Bronchopulmonary dysplasia is a chronic lung disease. It occurs mainly in premature babies born with low body weight. The Bronchopulmonary dysplasia can damage the lungs in the long term and into adulthood and can lead to death due to persistent changes in the lungs.
Bronchopulmonary dysplasia particularly affects premature babies. These newborns are often artificially ventilated over a longer period of time, for example to treat the newborn respiratory distress syndrome. The disease can cause long-term damage to the lungs. Depending on the severity and the effectiveness of the treatment, an improvement can often be achieved in the course of the first year of life.
Bronchopulmonary dysplasia can have various causes. In most cases there is a close correlation between when the children were born. The earlier they are born and the lower their birth weight, the more often bronchopulmonary dysplasia occurs. 15 to 30 percent of premature babies with a birth weight of less than 1000 grams or who are born before the 32nd week of pregnancy develop bronchopulmonary dysplasia.
A major risk factor for the development of bronchopulmonary dysplasia is an immature lung with a deficiency of the substance surfactant. Other factors include high ventilation pressure, high oxygen concentrations and a long duration of artificial ventilation. An unclosed ductus arteriosus and various lung infections can also be the cause of bronchopulmonary dysplasia.
The disease is caused by remodeling processes that are associated with inflammation in the connective tissue. Such inflammatory processes can occur as a result of initial water retention in the immature lungs or chemical, mechanical and biological damage.
In the context of bronchopulmonary dysplasia, various complaints can occur in the affected patient. Possible clinical symptoms include, for example, an increased respiratory rate, increased bronchial secretions, deepened and labored breathing with retraction of the chest, coughing and growth retardation. Livid areas of the skin and mucous membrane can also appear.
Among other things, the lungs have diffuse areas of overinflation and poorly ventilated areas, which can be seen in the X-ray image. Bronchopulmonary dysplasia is divided into mild, moderate and severe forms. Bronchopulmonary dysplasia primarily affects the alveoli, the blood vessels in the lungs and the airways. The blood vessels in the lungs constrict and can cause increased pressure in the pulmonary circulation and stress the right ventricle.
Possible clinical symptoms include, for example, an increased respiratory rate, increased bronchial secretions, deepened and labored breathing with retraction of the chest, coughing and growth retardation.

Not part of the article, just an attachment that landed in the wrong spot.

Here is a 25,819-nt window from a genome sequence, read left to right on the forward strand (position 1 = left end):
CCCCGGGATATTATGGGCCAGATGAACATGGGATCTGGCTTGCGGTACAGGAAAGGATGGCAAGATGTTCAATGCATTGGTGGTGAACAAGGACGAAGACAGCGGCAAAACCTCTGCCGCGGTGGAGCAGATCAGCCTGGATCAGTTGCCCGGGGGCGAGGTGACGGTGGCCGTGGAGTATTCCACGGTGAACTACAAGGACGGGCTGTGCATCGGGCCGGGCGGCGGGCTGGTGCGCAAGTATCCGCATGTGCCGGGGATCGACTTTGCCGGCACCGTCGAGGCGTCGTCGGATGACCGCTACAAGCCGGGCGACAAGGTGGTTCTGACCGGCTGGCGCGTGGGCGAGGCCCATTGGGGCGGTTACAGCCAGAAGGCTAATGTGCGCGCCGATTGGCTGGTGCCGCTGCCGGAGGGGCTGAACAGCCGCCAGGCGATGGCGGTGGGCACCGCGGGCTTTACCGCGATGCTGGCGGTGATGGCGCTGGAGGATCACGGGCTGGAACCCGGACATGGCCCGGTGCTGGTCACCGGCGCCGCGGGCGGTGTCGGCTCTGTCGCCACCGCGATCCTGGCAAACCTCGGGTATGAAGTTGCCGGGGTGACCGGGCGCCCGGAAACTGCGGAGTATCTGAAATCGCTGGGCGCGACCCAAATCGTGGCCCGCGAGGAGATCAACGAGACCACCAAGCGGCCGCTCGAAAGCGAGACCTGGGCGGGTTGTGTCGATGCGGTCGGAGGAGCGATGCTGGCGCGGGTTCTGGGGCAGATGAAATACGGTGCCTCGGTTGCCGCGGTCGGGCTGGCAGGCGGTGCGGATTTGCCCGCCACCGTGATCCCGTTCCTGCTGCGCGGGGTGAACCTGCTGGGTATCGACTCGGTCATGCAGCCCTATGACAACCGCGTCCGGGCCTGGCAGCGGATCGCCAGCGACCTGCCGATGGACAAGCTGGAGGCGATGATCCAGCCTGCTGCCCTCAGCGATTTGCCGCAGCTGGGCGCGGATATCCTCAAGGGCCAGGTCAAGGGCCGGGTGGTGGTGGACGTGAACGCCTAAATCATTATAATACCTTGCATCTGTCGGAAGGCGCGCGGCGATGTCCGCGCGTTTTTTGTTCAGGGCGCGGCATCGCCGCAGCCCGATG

The diagnosis of bronchopulmonary dysplasia and the categorization of the disease into different degrees of severity is carried out by determining the oxygen saturation in the blood. A necessary oxygen requirement is defined for each age, which can provide information about the presence of bronchopulmonary dysplasia. As a rule, the oxygen requirement of the age, which is corrected by 36 weeks of pregnancy, is decisive.
The prognosis for bronchopulmonary dysplasia is improving. Because of advances in medical research and care, premature babies have a better chance of survival. Today about 60 percent of all children born during the 24th and 25th week of pregnancy survive. Since their lungs are still immature in most cases, they have to be ventilated for a longer period of time in order to receive sufficient oxygen.
Bronchopulmonary dysplasia is the most common complication in newborns. Infants affected by the disease often take too quick breaths. As a result, it can easily lead to shortness of breath and thus to a lack of oxygen. Due to the lack of oxygen in the blood, the skin turns bluish (cyanosis).
The increased respiratory rate can also lead to cardiac arrhythmias and overloading of the right ventricle. In some premature babies with bronchopulmonary dysplasia, exhalation slows down, so that the remaining air in the lungs causes the alveoli to overinflate. A scarred transformation of individual lung areas threatens as a complication.
The long-term effects of the disease include recurrent respiratory infections, especially pneumonia or acute bronchitis. Parents should therefore take care to keep the risk of infection for the children concerned as low as possible. Due to the damaged bronchial system, there is also a risk of developing bronchial asthma.
If fluid collects in the lung tissue, pulmonary edema can occur. Pulmonary hypertension is a feared consequence of bronchopulmonary dysplasia. When the oxygen exchange in the lungs is reduced, the blood builds up in the lungs. This leads to an enlargement of the right ventricle, the cor pulmonale.
In most cases, this disease is diagnosed right after the baby is born. Treatment should be given at a very early age to avoid complications and premature death of the child. A doctor should always be consulted with this complaint if it comes to various breathing difficulties. Those affected suffer from loud and unnatural breathing noises and in many cases from a significantly increased breathing rate.
Since the body receives little oxygen, the lips and skin can turn blue. A doctor should also be consulted with these complaints. In many cases, the resilience and stamina of the patient decrease significantly. Children also suffer from delays in growth and development. If these delays occur, a doctor must also be consulted. The treatment of this disease and the possible compilations is usually carried out by a specialist. The diagnosis itself is made with the help of an X-ray.